When You See Bernie Sanders, Think Military Capitalism Not FDR
Capitalism is an economic and political system in which a country’s trade and industry are controlled by private owners for profit, rather than by the state. Richard Wolff defines socialism as democratically deciding who makes what, how that’s organized, and what we do with the surplus. It knocks down the wall between politics and the economy that liberalism does as it means a world beyond class society.
Bernie believes that we need to take back our government, and to implement laws, taxes and programs to dilute the privilege of the rich. My question, as with many of Bernie’s proposals and proclamations, remain the same. How?
Sanders hardly ever mentions the word capitalism. His supporters seem to be split between wanting it destroyed, and counterbalanced by his
Bernie and his followers point to FDR as the basis of their beliefs. The problem? FDR did not come into office promising the “four freedoms” Sanders has celebrated, but rather a balanced budget. In the face of the growing wave of class struggle in the United States, FDR began to embrace more reformist policies, and persuaded a section of the ruling class that such reforms were necessary to placate that struggle. Sanders is not trying to persuade the ruling class. He and his acolytes want it destroyed. They are the Democrats who took the party over from New Deal Democrats in 1968, rejected LBJ, and pushed the far left agenda that saw George McGovern and Walter Mondale lose in landslides. For them to claim that mantle is hilarious to anyone who knows the history of the Democratic Party.
Additionally, FDR built a working class coalition. Sanders never mentions this though he is a union guy. The problem is just 6.6 percent of private-sector workers belong to a union, and the Supreme Court is seemingly ready to jeopardize the status and influence of public-sector unions. Bernie has not really mentioned those cases nor of building a working class coalition.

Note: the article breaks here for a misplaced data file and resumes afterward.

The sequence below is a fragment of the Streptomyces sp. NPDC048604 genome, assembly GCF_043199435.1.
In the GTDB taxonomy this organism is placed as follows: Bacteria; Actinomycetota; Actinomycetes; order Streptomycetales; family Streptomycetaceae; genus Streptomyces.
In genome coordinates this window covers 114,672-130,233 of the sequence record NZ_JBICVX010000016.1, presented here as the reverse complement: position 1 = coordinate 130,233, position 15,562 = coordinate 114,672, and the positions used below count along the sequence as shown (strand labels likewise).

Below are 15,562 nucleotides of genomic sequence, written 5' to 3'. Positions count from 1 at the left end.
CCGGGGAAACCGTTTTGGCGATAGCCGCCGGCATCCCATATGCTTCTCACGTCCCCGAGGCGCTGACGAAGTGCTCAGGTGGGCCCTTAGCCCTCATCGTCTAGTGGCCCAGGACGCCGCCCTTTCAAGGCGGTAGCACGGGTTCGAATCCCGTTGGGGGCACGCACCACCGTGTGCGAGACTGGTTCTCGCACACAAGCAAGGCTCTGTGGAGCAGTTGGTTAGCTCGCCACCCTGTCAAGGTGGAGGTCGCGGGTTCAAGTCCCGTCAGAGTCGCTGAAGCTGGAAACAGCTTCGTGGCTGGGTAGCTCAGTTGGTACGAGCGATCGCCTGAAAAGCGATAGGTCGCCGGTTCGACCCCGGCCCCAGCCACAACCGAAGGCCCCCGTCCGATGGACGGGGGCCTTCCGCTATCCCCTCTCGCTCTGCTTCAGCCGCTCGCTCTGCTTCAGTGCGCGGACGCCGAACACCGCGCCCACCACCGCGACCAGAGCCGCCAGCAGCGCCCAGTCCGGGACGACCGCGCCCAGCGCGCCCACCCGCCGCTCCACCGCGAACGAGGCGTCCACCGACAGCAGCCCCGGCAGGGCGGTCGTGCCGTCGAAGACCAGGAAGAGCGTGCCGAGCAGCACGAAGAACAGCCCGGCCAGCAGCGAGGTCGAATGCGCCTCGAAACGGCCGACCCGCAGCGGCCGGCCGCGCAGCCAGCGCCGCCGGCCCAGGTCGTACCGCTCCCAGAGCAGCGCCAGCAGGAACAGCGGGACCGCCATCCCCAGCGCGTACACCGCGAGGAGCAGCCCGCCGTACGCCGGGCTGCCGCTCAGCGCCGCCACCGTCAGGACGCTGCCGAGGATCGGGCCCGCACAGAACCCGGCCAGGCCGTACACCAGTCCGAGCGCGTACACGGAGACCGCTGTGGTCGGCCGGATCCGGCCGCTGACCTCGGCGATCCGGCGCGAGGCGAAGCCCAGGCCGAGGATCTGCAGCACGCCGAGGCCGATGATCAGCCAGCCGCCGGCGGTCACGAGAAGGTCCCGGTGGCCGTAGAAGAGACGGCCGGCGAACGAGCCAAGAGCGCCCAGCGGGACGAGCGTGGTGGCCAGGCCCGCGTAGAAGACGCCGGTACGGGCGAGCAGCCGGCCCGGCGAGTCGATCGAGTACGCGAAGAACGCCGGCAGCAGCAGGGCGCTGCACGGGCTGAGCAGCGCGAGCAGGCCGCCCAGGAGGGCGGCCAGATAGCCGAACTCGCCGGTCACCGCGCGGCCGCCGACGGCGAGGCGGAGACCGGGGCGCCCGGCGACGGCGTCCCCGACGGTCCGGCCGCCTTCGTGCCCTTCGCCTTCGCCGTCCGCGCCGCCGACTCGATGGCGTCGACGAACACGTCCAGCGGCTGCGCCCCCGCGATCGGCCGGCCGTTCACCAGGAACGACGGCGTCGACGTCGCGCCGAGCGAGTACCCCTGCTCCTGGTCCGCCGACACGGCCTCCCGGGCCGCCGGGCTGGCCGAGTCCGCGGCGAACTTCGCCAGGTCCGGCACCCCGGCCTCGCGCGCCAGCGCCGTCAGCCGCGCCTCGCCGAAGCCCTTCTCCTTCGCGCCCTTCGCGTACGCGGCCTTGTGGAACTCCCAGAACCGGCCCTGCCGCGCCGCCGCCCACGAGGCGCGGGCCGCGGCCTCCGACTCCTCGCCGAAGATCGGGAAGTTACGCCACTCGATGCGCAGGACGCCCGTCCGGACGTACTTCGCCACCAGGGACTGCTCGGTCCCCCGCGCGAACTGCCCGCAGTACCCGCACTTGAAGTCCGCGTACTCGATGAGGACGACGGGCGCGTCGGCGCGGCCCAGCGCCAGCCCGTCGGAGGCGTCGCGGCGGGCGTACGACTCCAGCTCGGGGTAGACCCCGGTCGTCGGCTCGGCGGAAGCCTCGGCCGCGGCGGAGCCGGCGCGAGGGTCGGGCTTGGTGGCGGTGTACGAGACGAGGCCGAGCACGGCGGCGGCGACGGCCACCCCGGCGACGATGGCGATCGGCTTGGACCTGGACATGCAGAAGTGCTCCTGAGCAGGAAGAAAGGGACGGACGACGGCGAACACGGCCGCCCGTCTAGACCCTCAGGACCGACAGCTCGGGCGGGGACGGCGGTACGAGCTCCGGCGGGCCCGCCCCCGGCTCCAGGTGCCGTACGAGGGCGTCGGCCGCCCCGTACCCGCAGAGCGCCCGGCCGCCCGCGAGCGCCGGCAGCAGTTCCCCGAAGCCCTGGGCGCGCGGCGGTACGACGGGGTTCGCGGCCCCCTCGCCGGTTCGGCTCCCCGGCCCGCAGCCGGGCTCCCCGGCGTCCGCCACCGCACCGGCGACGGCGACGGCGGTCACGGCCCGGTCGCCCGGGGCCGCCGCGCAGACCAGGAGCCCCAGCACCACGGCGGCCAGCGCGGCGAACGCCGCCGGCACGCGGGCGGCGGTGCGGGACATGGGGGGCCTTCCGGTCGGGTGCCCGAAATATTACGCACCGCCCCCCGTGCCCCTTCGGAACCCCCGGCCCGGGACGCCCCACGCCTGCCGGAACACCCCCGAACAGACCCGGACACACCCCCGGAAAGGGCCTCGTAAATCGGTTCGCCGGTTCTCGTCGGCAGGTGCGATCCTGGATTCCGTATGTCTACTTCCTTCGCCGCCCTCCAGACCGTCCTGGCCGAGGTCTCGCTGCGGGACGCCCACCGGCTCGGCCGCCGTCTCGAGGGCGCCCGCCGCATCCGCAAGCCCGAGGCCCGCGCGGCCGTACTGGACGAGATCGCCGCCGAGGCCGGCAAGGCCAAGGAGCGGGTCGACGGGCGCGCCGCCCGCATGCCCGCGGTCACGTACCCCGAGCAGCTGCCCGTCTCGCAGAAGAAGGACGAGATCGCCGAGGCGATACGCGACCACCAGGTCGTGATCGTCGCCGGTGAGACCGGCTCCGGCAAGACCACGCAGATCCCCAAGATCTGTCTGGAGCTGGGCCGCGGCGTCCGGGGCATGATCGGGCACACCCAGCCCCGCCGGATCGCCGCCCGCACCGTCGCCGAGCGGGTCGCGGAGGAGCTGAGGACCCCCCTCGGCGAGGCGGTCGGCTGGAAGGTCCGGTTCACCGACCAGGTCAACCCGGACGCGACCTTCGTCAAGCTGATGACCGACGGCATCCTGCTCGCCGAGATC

Working for a wage is a defining feature of our society. It is only by organizing and gaining control over our work lives that people will build the collective strength to challenge capital. Does Bernie believe this or not? It seems he wants it, unlike FDR who was led to it, but without doing the work that FDR did to ensure its success.
Sanders The Military Capitalist
Sanders’ geopolitical intervention is Palinesque. His declaration that the problem of ISIS is primarily a problem of religion that “Muslim nations” must solve is willfully blind to the hand-in-glove relationship between capitalism and militarism. The US has roughly 800 military bases globally and a nearly $600 billion annual defense budget that it uses to pursue its political and economic interests without restraint. With his promise to build a bigger, better NATO and set aside “historic disputes,” Sanders fails to challenge this reality.
Sanders has attacked previous US interventions, from the invasion of Iraq to American backing of coups in countries like Guatemala and Iran. Yet his proposed alternatives made it unclear on what grounds he objected to such actions. Sanders harkens back to the establishment of the NATO alliance after World War II, but NATO was hardly a force for democracy. The US maintained support for the brutal Greek junta of 1967–74 because of Greece’s place in NATO. In Italy, NATO agents helped maintain far-right paramilitary networks linked to the reactionary terrorism attacks of the late 1960s and early 1970s.
Sanders lauded King Abdullah II of Jordan (a
socialist Democratic Socialist praising a monarch?) for his role in the fight against ISIS. Yet Jordan, like most American allies in the Middle East, is a highly repressive country, where criticizing the king entitles someone to three years of imprisonment in the country’s notoriously torture-filled jails.
This is the contradiction at the heart of Sanders’s campaign: while he calls for reforms that no
socialist Democratic Socialist could oppose, his talk of political revolution falls woefully short in provoking the struggles needed to win those reforms. There is also little evidence at this point that his campaign is providing a spur to those kinds of struggles. It seems that Bernie’s fans are holding out faith that Bernie’s agenda will be implemented because he’s Bernie and people will submit to his will because he makes them feel good.